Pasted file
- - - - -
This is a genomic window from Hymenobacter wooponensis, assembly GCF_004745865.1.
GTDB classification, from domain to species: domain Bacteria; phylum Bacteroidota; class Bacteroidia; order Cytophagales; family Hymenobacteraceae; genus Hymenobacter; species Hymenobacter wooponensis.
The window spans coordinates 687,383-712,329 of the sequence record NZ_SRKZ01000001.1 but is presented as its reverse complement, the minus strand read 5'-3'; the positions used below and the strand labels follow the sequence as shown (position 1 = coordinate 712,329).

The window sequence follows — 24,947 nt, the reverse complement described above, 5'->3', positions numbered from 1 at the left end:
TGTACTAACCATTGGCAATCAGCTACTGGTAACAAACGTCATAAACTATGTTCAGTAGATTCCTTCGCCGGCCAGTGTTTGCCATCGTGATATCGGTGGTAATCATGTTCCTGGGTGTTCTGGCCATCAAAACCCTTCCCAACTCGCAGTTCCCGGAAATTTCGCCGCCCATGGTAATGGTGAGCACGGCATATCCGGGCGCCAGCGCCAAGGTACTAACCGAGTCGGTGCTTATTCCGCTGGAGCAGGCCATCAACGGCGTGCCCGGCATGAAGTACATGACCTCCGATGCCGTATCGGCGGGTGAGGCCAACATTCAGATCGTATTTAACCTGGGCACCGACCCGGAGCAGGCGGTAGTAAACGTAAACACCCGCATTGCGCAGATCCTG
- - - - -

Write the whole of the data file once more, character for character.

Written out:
This is a genomic window from Hymenobacter wooponensis, assembly GCF_004745865.1.
GTDB classification, from domain to species: domain Bacteria; phylum Bacteroidota; class Bacteroidia; order Cytophagales; family Hymenobacteraceae; genus Hymenobacter; species Hymenobacter wooponensis.
The window spans coordinates 687,383-712,329 of the sequence record NZ_SRKZ01000001.1 but is presented as its reverse complement, the minus strand read 5'-3'; the positions used below and the strand labels follow the sequence as shown (position 1 = coordinate 712,329).

The window sequence follows — 24,947 nt, the reverse complement described above, 5'->3', positions numbered from 1 at the left end:
TGTACTAACCATTGGCAATCAGCTACTGGTAACAAACGTCATAAACTATGTTCAGTAGATTCCTTCGCCGGCCAGTGTTTGCCATCGTGATATCGGTGGTAATCATGTTCCTGGGTGTTCTGGCCATCAAAACCCTTCCCAACTCGCAGTTCCCGGAAATTTCGCCGCCCATGGTAATGGTGAGCACGGCATATCCGGGCGCCAGCGCCAAGGTACTAACCGAGTCGGTGCTTATTCCGCTGGAGCAGGCCATCAACGGCGTGCCCGGCATGAAGTACATGACCTCCGATGCCGTATCGGCGGGTGAGGCCAACATTCAGATCGTATTTAACCTGGGCACCGACCCGGAGCAGGCGGTAGTAAACGTAAACACCCGCATTGCGCAGATCCTG